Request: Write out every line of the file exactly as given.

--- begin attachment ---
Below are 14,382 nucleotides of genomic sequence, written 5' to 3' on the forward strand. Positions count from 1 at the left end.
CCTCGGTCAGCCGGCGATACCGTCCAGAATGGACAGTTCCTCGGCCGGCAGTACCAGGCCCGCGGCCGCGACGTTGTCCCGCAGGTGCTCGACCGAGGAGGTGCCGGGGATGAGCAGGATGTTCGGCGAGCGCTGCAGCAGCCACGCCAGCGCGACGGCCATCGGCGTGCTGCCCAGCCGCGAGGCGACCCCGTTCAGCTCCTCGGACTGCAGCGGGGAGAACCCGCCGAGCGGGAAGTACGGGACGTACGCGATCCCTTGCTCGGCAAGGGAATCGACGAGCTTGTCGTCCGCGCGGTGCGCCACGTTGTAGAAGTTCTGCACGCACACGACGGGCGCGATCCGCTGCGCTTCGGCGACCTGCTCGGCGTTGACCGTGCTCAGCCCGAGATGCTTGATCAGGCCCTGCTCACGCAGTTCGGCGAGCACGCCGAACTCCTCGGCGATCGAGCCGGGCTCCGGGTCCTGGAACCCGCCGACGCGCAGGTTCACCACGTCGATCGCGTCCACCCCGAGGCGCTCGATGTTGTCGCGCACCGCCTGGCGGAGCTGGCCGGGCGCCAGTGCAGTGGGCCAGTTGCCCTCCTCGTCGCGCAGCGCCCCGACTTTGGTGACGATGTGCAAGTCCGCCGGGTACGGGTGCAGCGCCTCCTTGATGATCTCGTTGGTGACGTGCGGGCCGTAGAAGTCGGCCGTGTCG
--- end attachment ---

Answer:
Below are 14,382 nucleotides of genomic sequence, written 5' to 3' on the forward strand. Positions count from 1 at the left end.
CCTCGGTCAGCCGGCGATACCGTCCAGAATGGACAGTTCCTCGGCCGGCAGTACCAGGCCCGCGGCCGCGACGTTGTCCCGCAGGTGCTCGACCGAGGAGGTGCCGGGGATGAGCAGGATGTTCGGCGAGCGCTGCAGCAGCCACGCCAGCGCGACGGCCATCGGCGTGCTGCCCAGCCGCGAGGCGACCCCGTTCAGCTCCTCGGACTGCAGCGGGGAGAACCCGCCGAGCGGGAAGTACGGGACGTACGCGATCCCTTGCTCGGCAAGGGAATCGACGAGCTTGTCGTCCGCGCGGTGCGCCACGTTGTAGAAGTTCTGCACGCACACGACGGGCGCGATCCGCTGCGCTTCGGCGACCTGCTCGGCGTTGACCGTGCTCAGCCCGAGATGCTTGATCAGGCCCTGCTCACGCAGTTCGGCGAGCACGCCGAACTCCTCGGCGATCGAGCCGGGCTCCGGGTCCTGGAACCCGCCGACGCGCAGGTTCACCACGTCGATCGCGTCCACCCCGAGGCGCTCGATGTTGTCGCGCACCGCCTGGCGGAGCTGGCCGGGCGCCAGTGCAGTGGGCCAGTTGCCCTCCTCGTCGCGCAGCGCCCCGACTTTGGTGACGATGTGCAAGTCCGCCGGGTACGGGTGCAGCGCCTCCTTGATGATCTCGTTGGTGACGTGCGGGCCGTAGAAGTCGGCCGTGTCG